[No pause this time.] Kate Beckinsale.

What music do you love?
AC/DC. I've always been a fan.

What music do you hate?
My son (six-year-old Samuel) loves Justin Bieber, and I think he’s a little annoying. He also listens a lot to Gangnam Style, which I don’t like but I’m getting over it.

What TV shows do you watch religiously?
The Voice. I love that show. Grey’s Anatomy. Those are the two my wife and I watch regularly.

What movie have you seen the most?
Probably Any Given Sunday and Men of Honor with Robert Deniro and Cuba Gooding Jr.

You can eat, by the way.
[Opens sandwich but hesitates to start on it.]

What’s your favorite thing to eat?
A good steak. Love steak.

What’s a food you refuse to eat?
I used to hate tomatoes, but I don’t know if it’s my age or anything, but lately I’m eating them a little bit more. I don’t say no to too much. I like pretty much everything.

[Getzlaf walks by, heading to the food table and asks, “What’d you go with, Beau?”
“The club, but I can’t tell you if it’s good yet.”]

What gameday superstitions do you have?
It’s more of a routine than a superstition. I get up, drop my kids at school, get a coffee and some breakfast, come here for the skate. Then we go eat at the same place all the time. I usually nap from 2 to 4, then I’ll stop at Starbucks again on the way to the arena. I used to drink green tea before every game, but I’ve switched to coffee.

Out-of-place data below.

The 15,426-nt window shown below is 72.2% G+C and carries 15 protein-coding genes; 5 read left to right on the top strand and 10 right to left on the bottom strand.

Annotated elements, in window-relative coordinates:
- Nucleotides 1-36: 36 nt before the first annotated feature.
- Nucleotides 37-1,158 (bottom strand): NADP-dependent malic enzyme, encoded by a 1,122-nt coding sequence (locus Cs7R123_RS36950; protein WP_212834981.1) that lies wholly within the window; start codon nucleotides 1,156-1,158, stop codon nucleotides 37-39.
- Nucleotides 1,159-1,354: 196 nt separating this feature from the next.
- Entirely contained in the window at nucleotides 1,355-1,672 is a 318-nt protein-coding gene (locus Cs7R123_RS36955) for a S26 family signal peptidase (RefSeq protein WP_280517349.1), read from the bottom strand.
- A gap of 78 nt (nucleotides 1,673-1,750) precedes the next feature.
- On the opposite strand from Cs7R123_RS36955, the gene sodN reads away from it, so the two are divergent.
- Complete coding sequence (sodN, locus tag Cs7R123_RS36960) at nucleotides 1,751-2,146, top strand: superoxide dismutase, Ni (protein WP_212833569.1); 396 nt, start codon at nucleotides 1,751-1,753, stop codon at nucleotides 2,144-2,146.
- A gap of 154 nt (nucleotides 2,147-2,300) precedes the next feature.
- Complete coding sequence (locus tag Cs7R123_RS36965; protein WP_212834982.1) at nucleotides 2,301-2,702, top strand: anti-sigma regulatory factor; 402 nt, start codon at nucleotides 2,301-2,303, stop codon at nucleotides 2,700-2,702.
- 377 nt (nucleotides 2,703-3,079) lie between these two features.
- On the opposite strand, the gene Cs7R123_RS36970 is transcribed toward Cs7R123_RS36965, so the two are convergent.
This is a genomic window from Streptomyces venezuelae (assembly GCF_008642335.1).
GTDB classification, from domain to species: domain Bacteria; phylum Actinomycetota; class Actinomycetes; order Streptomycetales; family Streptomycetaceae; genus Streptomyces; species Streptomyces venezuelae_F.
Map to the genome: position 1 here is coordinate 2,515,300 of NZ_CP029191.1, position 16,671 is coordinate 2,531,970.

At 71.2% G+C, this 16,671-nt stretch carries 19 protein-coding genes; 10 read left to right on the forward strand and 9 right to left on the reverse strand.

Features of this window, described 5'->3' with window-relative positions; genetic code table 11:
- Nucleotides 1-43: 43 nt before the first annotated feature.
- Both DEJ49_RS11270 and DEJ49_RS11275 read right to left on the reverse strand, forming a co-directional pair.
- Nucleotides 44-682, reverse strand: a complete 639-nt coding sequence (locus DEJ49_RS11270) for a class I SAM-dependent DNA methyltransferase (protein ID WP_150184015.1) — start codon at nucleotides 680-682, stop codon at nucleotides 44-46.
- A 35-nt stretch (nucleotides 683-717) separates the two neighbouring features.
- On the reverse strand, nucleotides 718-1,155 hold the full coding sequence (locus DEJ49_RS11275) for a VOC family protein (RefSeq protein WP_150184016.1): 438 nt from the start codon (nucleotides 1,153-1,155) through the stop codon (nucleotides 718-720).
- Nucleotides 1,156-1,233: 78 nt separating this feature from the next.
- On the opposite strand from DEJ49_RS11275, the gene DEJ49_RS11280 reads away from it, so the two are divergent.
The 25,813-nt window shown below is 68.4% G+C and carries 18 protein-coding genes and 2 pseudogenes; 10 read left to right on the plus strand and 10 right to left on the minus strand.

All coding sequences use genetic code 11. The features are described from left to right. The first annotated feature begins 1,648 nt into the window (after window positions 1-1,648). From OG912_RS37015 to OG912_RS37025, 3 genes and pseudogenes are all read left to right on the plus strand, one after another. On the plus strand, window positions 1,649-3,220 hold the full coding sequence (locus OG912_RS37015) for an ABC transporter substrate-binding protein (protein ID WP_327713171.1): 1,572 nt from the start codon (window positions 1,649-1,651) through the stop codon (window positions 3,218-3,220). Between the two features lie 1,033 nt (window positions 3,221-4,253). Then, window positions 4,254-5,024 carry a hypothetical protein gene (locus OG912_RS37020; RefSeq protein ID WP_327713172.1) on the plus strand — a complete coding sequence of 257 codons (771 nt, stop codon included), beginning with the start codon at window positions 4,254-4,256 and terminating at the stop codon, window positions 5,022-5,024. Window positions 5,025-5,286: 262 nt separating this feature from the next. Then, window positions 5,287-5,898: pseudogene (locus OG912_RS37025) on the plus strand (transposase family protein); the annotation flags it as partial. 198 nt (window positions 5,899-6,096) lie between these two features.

Do you have any phobias?
Heights. Any time I’m on top of steps or an elevator and I can see down, that worries me. Flying is okay because I don’t really look down.

Teemu is a bad flyer.
Yeah, I’m not that bad.

What athlete would you trade places with?
[Getzlaf sits down at the table and Beauchemin nods toward him.] I’d trade cars with him.

How about non-teammate?
[He thinks for awhile before Perry sits down and offers Tony Stewart, the race car driver.] Beauchemin: Yes! Tony Stewart. Thanks, Pears. I don’t know if you’d call him an athlete, but he would be a good one.

Who is the funniest guy on the team?
[Getzlaf: Sbisa is the funniest looking.] I think Cogs is pretty funny. He jokes around a lot. [Getzlaf: In a weird way though.] Yeah, in a weird way.

Who is the best-dressed guy on the team?
Shelly [Sheldon Souray] is trying. He’s into the fashion. I wouldn’t say he’s the best-dressed, but he’s the most fashionable. He comes out with stuff that nobody else would wear.